Welcome to BirdNote!

Birds connect us with the joy and wonder of nature. By telling vivid, sound-rich stories about birds and the challenges they face, BirdNote inspires listeners to care about the natural world – and takes step to protect it.

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Shows With Contributions by Bob Sundstrom

Short-eared Owl in flight

Wing-clapping

For most birds, wings are for flying. But for Rock Pigeons, they’re also for clapping. When the pigeons erupt into flight, some may slap their wings together above their bodies in a “wing clap.” A male Rock Pigeon will also do this when courting. Short-eared Owls, like this one, have…
Wilson's Warbler showing its bright yellow chest and face with black "cap" coloration on its head

Wilson's Warblers Benefit from Shade-grown Coffee

Early this fall, the tiny Wilson's Warbler began its long migration to Belize, where it winters. Navigating by the stars, the 1/4-ounce bird made a series of night flights spanning more than 2500 miles. This warbler returns to the same coffee plantation each year. Taller trees that shade…
Common Loon diving

Diving Birds – Below the Surface

By December, an array of diving birds that nested at far northern latitudes are wintering on temperate waters across the continent. If we could watch them under water, we'd see this Common Loon racing like a torpedo. A goldeneye dives under water and swims about 10 feet from the surface…
Boreal Owl facing forward, perched on a branch

Are Northern Forest Owls Coming South This Winter?

The boreal forest stretches across Canada and Alaska, a huge expanse of woods, wetlands and wilderness. And it’s full of magnificent forest owls that depend on mice and other rodents for food. Those populations can boom and bust, so in lean years, hungry owls often fly as far south as the…
Short-toed Snake-Eagle

Snake-Eagles Are Awesome

When a soaring Short-toed Snake-Eagle spots a delicious snake, it swoops down, grabs it with its talons, then tears off the snake’s head. Still on the wing, it swallows the entire snake, head first. Smaller than Bald Eagles, they live mainly in Africa and have legs and toes covered in…
A dark brown bird with wings outstretched as its long slender legs just touch the surface of the water. "BirdNote en Español" appears in the top right corner

Aves marinas en el desierto

El paíño de Elliot es un ave de mar pequeña, de plumaje blanco y negro que se puede observar en las costas de Chile y Perú. Los paíños pasan toda su vida en el mar, excepto cuando anidan, lo que ha intrigado a los científicos por mucho tiempo al tratar de encontrar dónde lo hacían. Una…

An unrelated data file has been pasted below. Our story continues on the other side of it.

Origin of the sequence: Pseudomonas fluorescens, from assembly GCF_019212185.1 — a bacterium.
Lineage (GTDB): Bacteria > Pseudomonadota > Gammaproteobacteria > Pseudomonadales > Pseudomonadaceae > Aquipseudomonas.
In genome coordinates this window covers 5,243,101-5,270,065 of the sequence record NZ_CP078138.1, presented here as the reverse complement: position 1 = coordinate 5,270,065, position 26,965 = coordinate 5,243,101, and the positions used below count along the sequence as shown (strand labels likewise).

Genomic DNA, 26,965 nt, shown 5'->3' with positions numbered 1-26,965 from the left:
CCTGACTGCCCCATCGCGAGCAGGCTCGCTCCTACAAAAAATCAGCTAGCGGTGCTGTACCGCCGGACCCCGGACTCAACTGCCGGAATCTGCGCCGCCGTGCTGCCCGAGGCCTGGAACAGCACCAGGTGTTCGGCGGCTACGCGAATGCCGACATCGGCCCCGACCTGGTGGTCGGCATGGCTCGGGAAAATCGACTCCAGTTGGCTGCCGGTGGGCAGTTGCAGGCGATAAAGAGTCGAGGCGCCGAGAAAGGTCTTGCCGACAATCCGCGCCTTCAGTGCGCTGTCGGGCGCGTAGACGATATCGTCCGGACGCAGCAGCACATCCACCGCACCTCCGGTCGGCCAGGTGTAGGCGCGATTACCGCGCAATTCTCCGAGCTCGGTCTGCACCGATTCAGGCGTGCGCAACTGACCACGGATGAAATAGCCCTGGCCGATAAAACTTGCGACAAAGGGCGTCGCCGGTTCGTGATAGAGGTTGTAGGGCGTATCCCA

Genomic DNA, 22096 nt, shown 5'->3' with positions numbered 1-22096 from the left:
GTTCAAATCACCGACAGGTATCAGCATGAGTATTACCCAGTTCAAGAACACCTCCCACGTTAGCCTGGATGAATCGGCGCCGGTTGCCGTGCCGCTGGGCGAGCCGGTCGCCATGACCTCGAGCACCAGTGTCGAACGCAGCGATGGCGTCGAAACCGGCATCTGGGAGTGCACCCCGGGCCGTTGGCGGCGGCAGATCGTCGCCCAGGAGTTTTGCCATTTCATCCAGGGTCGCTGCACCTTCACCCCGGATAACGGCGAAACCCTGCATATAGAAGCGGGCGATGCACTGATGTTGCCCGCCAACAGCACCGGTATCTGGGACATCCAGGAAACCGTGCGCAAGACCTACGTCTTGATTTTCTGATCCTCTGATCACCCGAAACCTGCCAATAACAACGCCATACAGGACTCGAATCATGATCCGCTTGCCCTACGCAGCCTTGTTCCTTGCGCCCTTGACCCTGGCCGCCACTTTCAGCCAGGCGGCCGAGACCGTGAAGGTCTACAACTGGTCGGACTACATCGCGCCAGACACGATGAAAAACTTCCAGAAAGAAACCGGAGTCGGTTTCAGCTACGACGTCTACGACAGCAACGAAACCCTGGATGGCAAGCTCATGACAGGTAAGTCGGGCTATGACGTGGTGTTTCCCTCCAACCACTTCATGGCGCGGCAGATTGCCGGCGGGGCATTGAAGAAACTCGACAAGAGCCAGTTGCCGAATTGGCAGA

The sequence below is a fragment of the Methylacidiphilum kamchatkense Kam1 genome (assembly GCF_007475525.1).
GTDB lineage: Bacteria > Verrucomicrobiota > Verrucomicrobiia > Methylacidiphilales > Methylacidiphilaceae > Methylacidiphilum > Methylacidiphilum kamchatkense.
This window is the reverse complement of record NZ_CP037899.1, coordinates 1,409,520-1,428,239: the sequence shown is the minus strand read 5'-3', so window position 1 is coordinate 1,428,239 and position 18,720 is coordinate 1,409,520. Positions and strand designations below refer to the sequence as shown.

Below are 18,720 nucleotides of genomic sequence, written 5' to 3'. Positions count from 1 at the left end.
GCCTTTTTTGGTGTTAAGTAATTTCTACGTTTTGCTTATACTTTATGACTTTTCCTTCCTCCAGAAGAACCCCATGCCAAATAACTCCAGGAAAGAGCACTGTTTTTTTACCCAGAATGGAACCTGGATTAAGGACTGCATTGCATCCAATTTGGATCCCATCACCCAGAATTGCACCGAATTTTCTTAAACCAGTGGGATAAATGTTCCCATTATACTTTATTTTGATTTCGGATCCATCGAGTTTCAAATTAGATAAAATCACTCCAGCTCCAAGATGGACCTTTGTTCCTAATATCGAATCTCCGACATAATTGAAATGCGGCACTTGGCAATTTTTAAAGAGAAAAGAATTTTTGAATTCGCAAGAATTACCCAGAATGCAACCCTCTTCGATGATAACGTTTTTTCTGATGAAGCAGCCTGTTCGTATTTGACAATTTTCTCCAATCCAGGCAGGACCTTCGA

Long-billed Curlews

Beaks and Bills

A bird’s bill is an incredible multi-tool — good for preening feathers, building a nest, self-defense, scratching, displaying, building a nest, and egg-turning. And a bill must be the right size and shape for the bird’s diet, whether that’s probing for worms, cracking open seeds, or tear…
Killdeer in flight

Partial Migration - Killdeer Play Leap Frog

The cries of a Killdeer are familiar across most of the US during spring and summer. But where do they go in winter? Killdeer that breed in the southern half of the US and along the Pacific Coast are year-round residents. But those that breed in the northern US and Canada, where winter…
A Loggerhead Shrike has a reptile in its beak. The BirdNote en español logo appears in the top right corner of the image.

El verdugo americano - El depredador que canta

Con su excelente sentido del olfato, los cerdos son famosos por su capacidad para descubrir trufas, un hongo que crece debajo de la tierra y que es muy preciado por su sabor. Pero resulta que algunas especies de aves también pueden encontrar su camino hacia un premio trufado…
A flock of geese flying in V formation across a partly cloudy sky

Geese in V-formation

Autumn…and geese fly high overhead in V-formation. But what about that V-formation, angling outward through the sky? This phenomenon — a kind of synchronized, aerial tailgating — marks the flight of flocks of larger birds, like geese or pelicans. Most observers believe that each bird…